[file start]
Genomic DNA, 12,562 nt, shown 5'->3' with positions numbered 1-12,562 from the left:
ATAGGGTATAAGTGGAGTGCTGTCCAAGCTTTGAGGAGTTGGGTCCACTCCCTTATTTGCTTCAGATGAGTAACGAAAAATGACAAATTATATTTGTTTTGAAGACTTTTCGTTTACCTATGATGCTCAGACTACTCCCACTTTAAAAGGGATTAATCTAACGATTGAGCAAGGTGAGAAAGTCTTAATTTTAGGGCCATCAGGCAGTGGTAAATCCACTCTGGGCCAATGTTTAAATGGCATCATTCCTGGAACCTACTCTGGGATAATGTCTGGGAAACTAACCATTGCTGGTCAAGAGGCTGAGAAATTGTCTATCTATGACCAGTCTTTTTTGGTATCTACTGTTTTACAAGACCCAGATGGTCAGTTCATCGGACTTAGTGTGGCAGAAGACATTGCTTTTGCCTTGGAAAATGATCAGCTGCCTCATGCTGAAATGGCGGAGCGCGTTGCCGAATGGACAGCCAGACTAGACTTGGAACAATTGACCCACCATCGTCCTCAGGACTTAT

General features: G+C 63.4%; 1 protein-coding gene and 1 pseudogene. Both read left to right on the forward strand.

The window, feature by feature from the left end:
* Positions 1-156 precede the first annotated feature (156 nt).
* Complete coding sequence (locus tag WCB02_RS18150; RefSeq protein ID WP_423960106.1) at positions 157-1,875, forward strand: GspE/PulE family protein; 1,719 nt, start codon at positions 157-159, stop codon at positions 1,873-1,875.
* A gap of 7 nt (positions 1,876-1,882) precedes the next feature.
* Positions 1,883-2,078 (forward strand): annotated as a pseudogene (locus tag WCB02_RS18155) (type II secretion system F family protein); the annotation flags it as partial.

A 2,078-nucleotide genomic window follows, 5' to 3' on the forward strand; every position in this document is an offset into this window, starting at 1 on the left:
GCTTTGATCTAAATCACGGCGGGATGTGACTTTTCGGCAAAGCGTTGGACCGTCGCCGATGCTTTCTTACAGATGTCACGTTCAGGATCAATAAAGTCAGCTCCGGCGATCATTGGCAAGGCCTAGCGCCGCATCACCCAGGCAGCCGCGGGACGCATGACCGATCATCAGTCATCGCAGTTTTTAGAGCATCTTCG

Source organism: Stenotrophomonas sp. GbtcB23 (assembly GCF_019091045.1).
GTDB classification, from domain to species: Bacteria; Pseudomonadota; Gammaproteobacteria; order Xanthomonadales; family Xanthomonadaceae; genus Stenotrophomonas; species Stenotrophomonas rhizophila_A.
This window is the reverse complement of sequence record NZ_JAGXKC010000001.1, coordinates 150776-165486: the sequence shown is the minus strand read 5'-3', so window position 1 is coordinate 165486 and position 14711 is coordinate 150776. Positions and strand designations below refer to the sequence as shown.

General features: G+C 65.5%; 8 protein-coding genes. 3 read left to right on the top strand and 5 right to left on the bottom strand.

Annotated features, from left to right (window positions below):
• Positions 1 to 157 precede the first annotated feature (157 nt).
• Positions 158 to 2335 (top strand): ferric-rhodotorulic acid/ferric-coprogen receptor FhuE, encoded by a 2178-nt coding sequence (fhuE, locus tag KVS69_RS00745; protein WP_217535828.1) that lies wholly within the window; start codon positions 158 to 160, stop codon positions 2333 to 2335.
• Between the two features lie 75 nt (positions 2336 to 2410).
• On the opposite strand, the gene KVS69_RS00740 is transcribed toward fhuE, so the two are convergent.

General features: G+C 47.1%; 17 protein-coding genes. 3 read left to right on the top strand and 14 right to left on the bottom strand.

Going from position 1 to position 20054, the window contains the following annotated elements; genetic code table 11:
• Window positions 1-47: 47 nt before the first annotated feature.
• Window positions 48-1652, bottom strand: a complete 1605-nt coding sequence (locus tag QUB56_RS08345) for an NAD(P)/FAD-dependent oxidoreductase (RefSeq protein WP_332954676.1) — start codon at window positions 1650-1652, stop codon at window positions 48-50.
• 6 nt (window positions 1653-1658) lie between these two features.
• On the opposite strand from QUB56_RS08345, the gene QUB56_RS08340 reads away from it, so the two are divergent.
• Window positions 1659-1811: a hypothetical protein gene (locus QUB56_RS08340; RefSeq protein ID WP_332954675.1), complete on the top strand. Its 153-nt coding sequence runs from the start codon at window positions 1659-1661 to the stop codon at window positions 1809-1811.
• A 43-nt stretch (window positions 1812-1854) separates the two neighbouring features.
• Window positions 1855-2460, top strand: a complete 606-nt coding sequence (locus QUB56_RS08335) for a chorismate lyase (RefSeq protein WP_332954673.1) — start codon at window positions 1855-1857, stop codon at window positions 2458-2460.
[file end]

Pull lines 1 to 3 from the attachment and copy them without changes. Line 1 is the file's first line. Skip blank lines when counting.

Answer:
Genomic DNA, 12,562 nt, shown 5'->3' with positions numbered 1-12,562 from the left:
ATAGGGTATAAGTGGAGTGCTGTCCAAGCTTTGAGGAGTTGGGTCCACTCCCTTATTTGCTTCAGATGAGTAACGAAAAATGACAAATTATATTTGTTTTGAAGACTTTTCGTTTACCTATGATGCTCAGACTACTCCCACTTTAAAAGGGATTAATCTAACGATTGAGCAAGGTGAGAAAGTCTTAATTTTAGGGCCATCAGGCAGTGGTAAATCCACTCTGGGCCAATGTTTAAATGGCATCATTCCTGGAACCTACTCTGGGATAATGTCTGGGAAACTAACCATTGCTGGTCAAGAGGCTGAGAAATTGTCTATCTATGACCAGTCTTTTTTGGTATCTACTGTTTTACAAGACCCAGATGGTCAGTTCATCGGACTTAGTGTGGCAGAAGACATTGCTTTTGCCTTGGAAAATGATCAGCTGCCTCATGCTGAAATGGCGGAGCGCGTTGCCGAATGGACAGCCAGACTAGACTTGGAACAATTGACCCACCATCGTCCTCAGGACTTAT

General features: G+C 63.4%; 1 protein-coding gene and 1 pseudogene. Both read left to right on the forward strand.